Scott pointed out that efforts to tighten SNAP eligibility come up in every farm bill debate. "It's almost like it's an enemy because it's the same thing," he said. "Now we've got Dusty Johnson in my own Ag Committee coming up with this proposal. We need to finally accept SNAP and right now, the last thing we need to be talking about is trying to get people off SNAP."

Scott noted able-bodied people ages 18 to 49 without dependents already have work requirements. "They cannot receive SNAP more than three months every three years unless they are working at least 20 hours per month."

Johnson's bill would raise the age requirements to age 65 and eliminate waivers used in 18 states to exempt people from the work requirements.

Turning to farming, Scott said, "Those who are producing food are going out of business at a rapid rate. We're losing 70,000 small ranchers and farmers every year." He added, "We have got to look at our system and provide help and strength where it is needed the greatest."

Scott stressed the need to focus more attention and support on smaller farmers. "What's going to happen? Are we going to end up with big operations doing the farming if we do not move to put a safety net with our farmers? That's what I'm working on."


Senate Agriculture Chairwoman Debbie Stabenow, D-Mich., who will leave Congress after 2024, said in a recorded interview that she has drawn her own line in the sand and if House Republicans want to cut SNAP, then every other part of the farm would have to take cuts as well.

"When we look at the five-year government commitment to agriculture -- this is large farms, small farms, everything in between -- and folks that want to get into agriculture, whether it's beginning farmers, whether new farmers or veteran farmers where somebody wants to carry out a multi-generational farm, we need to be doing everything we can to support all of them," Stabenow said.

Stabenow pointed out there are members of the Senate who have never voted for a farm bill, and there has been a high turnover in the House since the last farm bill.

"One of the things I'm concerned about, and this is certainly not coming from agriculture itself, but we see proposals to cut mandatory spending," Stabenow said.

Talking about SNAP, Stabenow added, "Every single program in the farm bill is mandatory spending and so that means crop insurance, that means commodity programs, that means the trade title, that means all of it. So, we've got to make sure that we don't lose the budget that we have."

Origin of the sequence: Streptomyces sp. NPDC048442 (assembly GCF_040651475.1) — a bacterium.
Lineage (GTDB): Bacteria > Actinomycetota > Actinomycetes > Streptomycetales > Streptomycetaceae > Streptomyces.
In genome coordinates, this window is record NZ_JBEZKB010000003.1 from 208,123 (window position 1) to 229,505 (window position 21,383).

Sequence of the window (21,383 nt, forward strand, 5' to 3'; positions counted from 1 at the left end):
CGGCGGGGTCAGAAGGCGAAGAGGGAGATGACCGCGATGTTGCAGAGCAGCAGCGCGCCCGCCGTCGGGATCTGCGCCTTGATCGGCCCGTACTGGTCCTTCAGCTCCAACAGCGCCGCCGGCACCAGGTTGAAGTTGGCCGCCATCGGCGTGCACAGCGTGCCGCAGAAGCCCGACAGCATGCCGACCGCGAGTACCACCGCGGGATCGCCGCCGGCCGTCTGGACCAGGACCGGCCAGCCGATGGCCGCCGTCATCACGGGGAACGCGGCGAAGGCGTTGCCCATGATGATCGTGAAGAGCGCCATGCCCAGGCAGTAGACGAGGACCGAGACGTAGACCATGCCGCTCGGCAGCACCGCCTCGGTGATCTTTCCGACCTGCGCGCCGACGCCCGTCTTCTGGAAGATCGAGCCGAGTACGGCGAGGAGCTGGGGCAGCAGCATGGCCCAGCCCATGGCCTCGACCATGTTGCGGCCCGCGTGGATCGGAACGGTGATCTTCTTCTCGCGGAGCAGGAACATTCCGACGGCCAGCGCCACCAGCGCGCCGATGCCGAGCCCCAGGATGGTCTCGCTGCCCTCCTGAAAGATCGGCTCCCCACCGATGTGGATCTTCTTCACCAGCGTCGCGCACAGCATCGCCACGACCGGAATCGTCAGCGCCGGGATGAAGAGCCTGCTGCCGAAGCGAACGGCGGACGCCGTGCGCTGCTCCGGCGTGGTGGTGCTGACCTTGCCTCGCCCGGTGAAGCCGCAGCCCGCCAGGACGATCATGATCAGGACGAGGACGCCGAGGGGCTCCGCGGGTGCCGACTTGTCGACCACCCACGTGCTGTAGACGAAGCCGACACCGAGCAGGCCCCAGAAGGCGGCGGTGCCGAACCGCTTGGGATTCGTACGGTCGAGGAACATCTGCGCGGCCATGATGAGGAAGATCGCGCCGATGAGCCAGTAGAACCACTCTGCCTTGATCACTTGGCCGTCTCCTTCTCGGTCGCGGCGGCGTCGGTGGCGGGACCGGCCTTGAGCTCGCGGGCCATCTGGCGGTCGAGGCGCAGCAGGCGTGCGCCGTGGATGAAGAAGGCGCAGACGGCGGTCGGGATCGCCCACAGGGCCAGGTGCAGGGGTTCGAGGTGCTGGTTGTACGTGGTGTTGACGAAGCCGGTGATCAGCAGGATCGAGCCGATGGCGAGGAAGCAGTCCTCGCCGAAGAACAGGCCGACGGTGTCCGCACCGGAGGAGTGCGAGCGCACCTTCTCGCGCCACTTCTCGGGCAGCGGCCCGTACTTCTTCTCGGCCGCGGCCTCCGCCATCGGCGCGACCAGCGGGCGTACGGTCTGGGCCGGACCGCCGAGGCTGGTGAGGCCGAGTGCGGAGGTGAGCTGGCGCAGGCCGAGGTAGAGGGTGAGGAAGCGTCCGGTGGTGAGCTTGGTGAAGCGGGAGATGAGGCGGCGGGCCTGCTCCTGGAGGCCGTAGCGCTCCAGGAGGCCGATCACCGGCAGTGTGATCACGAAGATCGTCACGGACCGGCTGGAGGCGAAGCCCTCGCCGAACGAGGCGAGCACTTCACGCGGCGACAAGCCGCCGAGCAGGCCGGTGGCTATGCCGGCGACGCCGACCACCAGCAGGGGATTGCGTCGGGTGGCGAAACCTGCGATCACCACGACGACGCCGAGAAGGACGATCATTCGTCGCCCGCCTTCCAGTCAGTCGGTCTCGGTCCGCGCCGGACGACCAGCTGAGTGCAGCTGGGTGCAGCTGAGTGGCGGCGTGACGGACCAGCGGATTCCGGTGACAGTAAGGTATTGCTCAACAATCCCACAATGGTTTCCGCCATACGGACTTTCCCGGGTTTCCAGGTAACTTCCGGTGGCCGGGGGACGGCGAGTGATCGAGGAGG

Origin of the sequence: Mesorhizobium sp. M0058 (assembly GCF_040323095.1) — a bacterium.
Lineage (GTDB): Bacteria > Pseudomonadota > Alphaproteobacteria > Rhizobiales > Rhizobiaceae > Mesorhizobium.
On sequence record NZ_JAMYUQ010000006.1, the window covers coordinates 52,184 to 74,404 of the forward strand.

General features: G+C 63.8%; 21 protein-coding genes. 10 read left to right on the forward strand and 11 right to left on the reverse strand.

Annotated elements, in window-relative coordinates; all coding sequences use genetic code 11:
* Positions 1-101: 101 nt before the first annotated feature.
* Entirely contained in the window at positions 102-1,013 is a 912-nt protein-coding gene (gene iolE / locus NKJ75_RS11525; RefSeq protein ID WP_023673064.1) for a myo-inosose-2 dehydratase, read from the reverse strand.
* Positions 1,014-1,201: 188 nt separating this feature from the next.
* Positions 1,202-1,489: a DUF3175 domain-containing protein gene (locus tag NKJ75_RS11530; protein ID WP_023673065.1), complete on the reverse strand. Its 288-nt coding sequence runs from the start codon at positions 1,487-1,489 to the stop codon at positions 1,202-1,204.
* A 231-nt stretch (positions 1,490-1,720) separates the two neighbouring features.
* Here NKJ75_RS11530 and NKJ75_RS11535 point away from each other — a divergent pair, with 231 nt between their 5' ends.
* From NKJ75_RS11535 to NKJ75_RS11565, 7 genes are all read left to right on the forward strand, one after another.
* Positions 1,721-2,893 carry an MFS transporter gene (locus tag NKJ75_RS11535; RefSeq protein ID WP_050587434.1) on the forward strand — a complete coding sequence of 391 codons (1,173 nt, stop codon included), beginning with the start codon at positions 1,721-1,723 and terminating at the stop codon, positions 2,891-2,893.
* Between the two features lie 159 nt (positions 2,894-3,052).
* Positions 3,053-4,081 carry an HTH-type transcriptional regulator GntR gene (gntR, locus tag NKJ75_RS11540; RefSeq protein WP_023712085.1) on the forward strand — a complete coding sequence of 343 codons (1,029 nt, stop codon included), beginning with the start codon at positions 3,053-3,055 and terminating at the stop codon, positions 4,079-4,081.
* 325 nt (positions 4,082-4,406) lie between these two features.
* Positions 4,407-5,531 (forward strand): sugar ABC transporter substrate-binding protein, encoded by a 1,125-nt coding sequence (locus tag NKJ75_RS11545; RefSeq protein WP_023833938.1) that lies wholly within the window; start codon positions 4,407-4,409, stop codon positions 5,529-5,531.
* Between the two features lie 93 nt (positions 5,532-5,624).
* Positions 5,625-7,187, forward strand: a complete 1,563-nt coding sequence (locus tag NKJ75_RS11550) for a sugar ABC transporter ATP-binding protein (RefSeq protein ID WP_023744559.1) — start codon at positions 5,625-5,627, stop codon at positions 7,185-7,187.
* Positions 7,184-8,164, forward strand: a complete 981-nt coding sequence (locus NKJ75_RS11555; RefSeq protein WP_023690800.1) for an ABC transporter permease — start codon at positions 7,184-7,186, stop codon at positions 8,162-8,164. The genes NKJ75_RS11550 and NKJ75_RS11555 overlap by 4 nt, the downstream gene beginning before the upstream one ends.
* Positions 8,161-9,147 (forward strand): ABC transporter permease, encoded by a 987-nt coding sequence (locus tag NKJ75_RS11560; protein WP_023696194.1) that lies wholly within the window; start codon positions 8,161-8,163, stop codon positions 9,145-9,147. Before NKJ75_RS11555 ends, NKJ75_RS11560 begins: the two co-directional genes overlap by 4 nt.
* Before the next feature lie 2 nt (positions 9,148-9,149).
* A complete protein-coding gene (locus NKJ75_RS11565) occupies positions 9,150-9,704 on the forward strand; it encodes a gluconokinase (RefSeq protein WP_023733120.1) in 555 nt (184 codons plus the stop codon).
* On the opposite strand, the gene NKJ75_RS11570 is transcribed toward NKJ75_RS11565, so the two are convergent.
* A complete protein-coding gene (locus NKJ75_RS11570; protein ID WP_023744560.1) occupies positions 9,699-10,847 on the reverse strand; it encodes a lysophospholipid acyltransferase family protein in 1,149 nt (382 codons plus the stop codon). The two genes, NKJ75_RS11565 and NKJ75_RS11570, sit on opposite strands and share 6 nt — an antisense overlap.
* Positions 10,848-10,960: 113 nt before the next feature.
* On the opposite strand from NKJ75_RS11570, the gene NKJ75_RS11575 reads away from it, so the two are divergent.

SNAP spending has doubled since the last farm bill and is projected to cost about $1.2 trillion for roughly 41.2 million people. Stabenow pointed out the average SNAP benefit is about $6.10 per person, per day.

"That person is not putting that money into their pocket. It's going to the grocer and the processor and ultimately the farmer and so on."


Sen. John Boozman, R-Ark., noted farm bills have to be bipartisan or they get derailed. Regional differences play a factor. He repeated that the agricultural portion of the farm bill only accounts for about 18% of the farm bill budget while nutrition spending accounts for about 82%.

"It's going to be a challenge getting all of that sorted out as it is every year," he said.

Boozman, like Stabenow, said his goal is to get more votes than the 2018 farm bill, "Which is going to be difficult," acknowledging the work Stabenow and former Sen. Pat Roberts, R-Kanas, did in shepherding that bill through the Senate. The 2018 farm bill got 87 votes in the Senate.

Last week, more than 400 farm organizations wrote to congressional budget leaders asking for more money for the farm bill. Boozman said he and Stabenow are looking at what can be done to boost crop insurance and the commodity programs.

"It's not just about farmers," he said. "It's about rural America as well. In Arkansas, it's 25% of the economy. That's true in Ohio, it's true in Michigan. It's probably 40% in North Dakota. And the list goes on and on. And, it's a major economic driver in most of our states."

Boozman pointed out the 2018 farm bill was priced at $867 billion over 10 years. Now, spending is projected at just under $1.5 trillion during the next decade. Almost all of that boost in funding is tied to nutrition and conservation programs.

"The farm safety nets really have not received any of that money at all," he said. He added, "So we want to make sure the safety net -- traditional farming and specialty crops -- are well represented."

Also check out:

White House proclamation:…

"Small, Young and Urban Farmers Don't Know Where to Turn at USDA,"…

"Help Us Celebrate Ag Day,"…

"Lawmakers Hear Texas-Size Challenges for Next Farm Bill,"…

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Chris Clayton